The entrance to Vranja jama, Slovenia by Chris Howes

Posted on 12/11/2014

The entrance to Vranja jama, Slovenia, by Chris Howes is one of twelve photos by members of the Outdoor Writers and Photographers Guild we chose to decorate the ViewRanger offices, representing the best of UK outdoor photography.




About the photo:

Caving in a region of Slovenia – where the term ‘karst’ (a limestone landscape) originated – the size and nature of the entrance to Vranja jama came as a surprise. The immense hole burrowed into the earth, seeking the depths, on a darkly cold, bleak day with a storm coming in. As the two of us descended, there was the merest gap between lightning and thunder, a time when a cave entrance is not the place to be as the discharge can track down the walls. It was safer, though wetter, outside.

The image possibilities remained and the next fine day saw us return, timed for the best sunlight on the trees. To bring up the foreground, a set of flashguns are hidden in the ferns, fired by radio slaves with the output balanced to the background natural light.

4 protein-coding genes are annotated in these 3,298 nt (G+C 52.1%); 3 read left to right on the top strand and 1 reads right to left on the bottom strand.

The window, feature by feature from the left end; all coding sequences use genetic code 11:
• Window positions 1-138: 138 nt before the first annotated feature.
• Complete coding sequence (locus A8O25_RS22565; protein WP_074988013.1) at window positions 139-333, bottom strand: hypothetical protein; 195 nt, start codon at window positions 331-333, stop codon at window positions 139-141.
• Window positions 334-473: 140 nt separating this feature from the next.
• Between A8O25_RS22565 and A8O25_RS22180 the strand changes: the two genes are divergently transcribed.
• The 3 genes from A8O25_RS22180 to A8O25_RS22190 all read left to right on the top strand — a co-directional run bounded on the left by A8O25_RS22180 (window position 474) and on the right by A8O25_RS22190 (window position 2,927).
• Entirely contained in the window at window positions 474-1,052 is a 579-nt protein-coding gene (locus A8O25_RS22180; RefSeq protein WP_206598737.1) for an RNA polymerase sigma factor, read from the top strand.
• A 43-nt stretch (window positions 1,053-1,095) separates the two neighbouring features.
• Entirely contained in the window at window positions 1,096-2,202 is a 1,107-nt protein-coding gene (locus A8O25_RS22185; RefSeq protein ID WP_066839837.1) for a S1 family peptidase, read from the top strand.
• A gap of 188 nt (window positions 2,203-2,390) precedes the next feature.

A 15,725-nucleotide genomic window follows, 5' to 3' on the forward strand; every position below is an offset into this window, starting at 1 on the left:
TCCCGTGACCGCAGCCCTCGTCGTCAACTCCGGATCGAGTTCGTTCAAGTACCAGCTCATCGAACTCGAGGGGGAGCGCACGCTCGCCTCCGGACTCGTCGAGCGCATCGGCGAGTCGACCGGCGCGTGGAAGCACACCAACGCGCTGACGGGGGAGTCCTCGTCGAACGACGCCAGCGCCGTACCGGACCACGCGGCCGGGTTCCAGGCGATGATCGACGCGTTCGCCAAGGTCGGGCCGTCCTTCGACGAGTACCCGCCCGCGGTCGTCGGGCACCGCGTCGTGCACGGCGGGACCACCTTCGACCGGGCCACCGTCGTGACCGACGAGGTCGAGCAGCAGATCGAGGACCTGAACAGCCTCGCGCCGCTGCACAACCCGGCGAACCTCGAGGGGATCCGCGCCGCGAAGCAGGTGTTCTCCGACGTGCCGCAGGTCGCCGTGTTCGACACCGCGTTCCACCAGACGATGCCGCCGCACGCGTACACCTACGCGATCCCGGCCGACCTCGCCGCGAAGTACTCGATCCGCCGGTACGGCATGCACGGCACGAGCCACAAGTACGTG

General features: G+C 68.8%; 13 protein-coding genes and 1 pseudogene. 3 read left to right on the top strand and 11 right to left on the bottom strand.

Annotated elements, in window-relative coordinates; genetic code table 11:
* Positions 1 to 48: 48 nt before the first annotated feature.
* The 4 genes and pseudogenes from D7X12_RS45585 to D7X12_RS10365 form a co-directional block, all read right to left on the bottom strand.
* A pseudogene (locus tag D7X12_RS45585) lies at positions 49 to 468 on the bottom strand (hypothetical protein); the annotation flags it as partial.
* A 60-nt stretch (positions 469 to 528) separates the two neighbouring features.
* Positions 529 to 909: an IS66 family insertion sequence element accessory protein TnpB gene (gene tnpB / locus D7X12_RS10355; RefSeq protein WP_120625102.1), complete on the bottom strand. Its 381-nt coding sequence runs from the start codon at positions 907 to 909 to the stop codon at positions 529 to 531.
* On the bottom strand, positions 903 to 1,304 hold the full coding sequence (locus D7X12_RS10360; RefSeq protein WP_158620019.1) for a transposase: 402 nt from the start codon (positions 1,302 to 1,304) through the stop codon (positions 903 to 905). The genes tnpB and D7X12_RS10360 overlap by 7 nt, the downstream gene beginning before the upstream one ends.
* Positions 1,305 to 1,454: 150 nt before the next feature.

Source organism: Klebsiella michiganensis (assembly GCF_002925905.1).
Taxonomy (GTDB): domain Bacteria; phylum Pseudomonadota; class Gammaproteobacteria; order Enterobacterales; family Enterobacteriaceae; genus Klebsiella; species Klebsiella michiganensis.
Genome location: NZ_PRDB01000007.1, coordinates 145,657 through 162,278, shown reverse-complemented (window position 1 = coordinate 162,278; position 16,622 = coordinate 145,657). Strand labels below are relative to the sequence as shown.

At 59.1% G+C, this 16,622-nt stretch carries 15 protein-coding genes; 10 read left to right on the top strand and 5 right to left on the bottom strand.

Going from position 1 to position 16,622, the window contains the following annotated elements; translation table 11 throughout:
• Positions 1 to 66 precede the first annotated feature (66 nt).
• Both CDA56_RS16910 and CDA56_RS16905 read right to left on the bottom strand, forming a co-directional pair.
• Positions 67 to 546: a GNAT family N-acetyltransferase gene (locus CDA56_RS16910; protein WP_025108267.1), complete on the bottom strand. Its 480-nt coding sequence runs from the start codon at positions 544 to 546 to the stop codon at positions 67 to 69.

About Chris Howes:

Chris Howes is the author of several books on cave photography, including a how-to-do-it manual Images Below and its companion title about a particular passion on the history of flash and underground photography, To Photograph Darkness. A freelance author and photographer, he also edits the caving magazine Descent and holds a Fellowship of the Royal Photographic Society, gained for his work in cave photography.



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